Intravenous iron infusion is used for patients with severe forms of anemia, for bleeding in the gastrointestinal tract, for kidney dialysis patients or for those having an iron-deficiency and are facing high blood loss surgery within a two-month period. The IV treatment is also used when oral supplements aren't tolerated.
Iron is found in hemoglobin, a material that helps red blood cells deliver oxygen to the body. Iron deficiencies can be caused by excessive blood loss, such as in bleeding ulcers, iron-poor diets, medications that inhibit the body's absorption of iron and, in the case of pregnancy, when the body requires more iron than usual. Any of these factors can cause iron-deficiency anemia.
Physicians first try changing the patient's diet, combined with oral iron supplements. Some patients can't tolerate the tablets, so they may have to have intravenous iron treatments. The supplement is delivered by an IV needle directly into the blood stream.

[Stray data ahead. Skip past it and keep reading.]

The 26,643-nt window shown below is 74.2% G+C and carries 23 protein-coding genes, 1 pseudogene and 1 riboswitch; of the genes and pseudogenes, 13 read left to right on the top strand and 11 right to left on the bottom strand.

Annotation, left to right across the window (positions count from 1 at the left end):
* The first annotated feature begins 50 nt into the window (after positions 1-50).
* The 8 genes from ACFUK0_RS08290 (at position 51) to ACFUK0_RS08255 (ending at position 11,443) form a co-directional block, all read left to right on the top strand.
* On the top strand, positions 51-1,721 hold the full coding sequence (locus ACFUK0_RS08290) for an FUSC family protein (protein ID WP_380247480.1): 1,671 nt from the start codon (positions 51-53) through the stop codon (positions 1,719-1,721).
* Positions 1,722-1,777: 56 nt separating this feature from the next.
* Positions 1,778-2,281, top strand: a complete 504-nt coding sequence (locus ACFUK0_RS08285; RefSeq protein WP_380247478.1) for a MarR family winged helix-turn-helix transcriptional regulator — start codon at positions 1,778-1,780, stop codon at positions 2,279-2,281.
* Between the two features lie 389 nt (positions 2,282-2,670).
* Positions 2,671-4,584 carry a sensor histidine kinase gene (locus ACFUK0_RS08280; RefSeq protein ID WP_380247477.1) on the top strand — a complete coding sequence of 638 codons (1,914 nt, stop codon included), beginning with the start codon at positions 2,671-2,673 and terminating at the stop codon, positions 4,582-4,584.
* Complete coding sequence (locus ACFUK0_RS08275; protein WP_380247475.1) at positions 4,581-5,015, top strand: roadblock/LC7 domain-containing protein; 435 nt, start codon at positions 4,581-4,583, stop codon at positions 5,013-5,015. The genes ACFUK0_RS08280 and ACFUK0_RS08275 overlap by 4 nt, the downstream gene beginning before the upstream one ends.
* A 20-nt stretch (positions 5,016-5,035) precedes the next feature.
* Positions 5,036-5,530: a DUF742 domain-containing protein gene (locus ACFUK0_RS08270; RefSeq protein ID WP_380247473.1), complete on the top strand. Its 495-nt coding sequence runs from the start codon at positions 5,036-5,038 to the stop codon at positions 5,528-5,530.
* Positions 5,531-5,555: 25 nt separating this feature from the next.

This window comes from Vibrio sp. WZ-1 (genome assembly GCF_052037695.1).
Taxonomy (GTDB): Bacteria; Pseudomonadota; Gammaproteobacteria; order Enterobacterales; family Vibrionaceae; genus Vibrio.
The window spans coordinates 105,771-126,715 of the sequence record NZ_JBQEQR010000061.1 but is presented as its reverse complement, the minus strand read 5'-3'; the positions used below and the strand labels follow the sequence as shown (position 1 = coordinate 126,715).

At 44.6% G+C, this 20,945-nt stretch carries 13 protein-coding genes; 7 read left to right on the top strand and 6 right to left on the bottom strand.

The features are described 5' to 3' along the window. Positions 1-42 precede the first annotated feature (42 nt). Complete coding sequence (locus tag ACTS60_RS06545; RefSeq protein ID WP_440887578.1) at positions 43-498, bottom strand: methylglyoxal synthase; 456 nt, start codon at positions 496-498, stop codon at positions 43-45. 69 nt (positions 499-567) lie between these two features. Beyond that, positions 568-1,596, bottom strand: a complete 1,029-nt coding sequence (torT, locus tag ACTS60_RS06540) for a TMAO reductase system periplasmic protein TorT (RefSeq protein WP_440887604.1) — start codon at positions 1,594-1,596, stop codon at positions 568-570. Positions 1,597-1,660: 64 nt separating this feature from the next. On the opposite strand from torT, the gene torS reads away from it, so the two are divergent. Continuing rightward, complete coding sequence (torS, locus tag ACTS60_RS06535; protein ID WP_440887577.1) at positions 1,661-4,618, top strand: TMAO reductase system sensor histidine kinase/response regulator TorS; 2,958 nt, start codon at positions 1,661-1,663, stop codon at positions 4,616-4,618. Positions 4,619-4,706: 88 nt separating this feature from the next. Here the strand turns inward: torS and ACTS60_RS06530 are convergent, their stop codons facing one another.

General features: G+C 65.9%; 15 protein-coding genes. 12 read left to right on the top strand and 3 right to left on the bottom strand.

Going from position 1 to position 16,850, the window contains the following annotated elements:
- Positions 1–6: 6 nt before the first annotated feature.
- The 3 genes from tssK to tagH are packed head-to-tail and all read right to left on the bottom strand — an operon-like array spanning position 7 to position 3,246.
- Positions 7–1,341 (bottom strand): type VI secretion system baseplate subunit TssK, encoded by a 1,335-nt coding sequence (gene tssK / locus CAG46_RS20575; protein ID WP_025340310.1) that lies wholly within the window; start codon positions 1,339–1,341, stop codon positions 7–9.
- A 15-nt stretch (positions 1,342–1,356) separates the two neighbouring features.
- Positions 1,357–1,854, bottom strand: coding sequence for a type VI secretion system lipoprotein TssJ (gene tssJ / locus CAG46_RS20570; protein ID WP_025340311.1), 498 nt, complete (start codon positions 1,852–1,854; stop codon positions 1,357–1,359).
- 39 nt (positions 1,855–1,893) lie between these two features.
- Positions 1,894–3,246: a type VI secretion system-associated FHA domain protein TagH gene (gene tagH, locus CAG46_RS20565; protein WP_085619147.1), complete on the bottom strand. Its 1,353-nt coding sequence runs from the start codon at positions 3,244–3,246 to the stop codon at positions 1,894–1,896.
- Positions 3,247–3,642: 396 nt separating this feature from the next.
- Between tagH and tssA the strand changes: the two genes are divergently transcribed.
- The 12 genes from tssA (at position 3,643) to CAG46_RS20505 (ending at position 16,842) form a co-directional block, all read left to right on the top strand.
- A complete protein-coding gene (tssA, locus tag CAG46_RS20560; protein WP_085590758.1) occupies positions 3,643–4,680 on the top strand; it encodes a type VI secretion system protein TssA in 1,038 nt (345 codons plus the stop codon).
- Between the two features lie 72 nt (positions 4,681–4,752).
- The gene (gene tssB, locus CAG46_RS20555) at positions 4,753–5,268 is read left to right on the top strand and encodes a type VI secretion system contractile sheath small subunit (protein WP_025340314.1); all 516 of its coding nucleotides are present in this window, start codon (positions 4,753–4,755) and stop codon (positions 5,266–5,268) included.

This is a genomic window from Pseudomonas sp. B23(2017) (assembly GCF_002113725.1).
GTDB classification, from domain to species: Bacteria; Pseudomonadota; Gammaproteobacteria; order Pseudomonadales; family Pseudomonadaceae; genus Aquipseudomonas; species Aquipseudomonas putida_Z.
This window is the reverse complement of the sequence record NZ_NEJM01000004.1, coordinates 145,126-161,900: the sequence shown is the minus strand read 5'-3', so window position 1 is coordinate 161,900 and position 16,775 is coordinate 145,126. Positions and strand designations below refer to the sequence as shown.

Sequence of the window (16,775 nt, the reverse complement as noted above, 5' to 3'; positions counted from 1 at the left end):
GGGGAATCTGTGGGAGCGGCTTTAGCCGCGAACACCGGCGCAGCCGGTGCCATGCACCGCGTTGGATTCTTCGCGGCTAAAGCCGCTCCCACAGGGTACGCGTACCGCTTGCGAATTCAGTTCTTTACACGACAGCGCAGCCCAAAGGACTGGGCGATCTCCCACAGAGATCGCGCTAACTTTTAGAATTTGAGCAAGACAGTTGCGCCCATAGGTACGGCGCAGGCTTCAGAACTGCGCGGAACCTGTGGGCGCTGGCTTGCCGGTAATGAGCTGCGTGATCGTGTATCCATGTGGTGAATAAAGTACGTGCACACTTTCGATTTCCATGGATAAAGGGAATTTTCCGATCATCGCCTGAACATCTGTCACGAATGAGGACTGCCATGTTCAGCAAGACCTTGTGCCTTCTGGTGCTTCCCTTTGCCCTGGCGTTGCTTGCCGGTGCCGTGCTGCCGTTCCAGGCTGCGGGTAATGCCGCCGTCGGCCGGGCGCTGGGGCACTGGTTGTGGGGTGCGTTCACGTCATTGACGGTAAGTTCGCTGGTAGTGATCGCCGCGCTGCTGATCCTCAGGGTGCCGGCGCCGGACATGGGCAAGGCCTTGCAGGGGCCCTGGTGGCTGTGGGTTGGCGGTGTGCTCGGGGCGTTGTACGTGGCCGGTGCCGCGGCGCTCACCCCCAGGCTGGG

Patients who are on oral iron supplements may still need the IV treatments. If the tablets are combined with erythropoietin-stimulating agents, or ESAs, and there is no or little improvement, the IV is warranted. ESAs are delivered via injection to speed up the production of red blood cells in the bone marrow.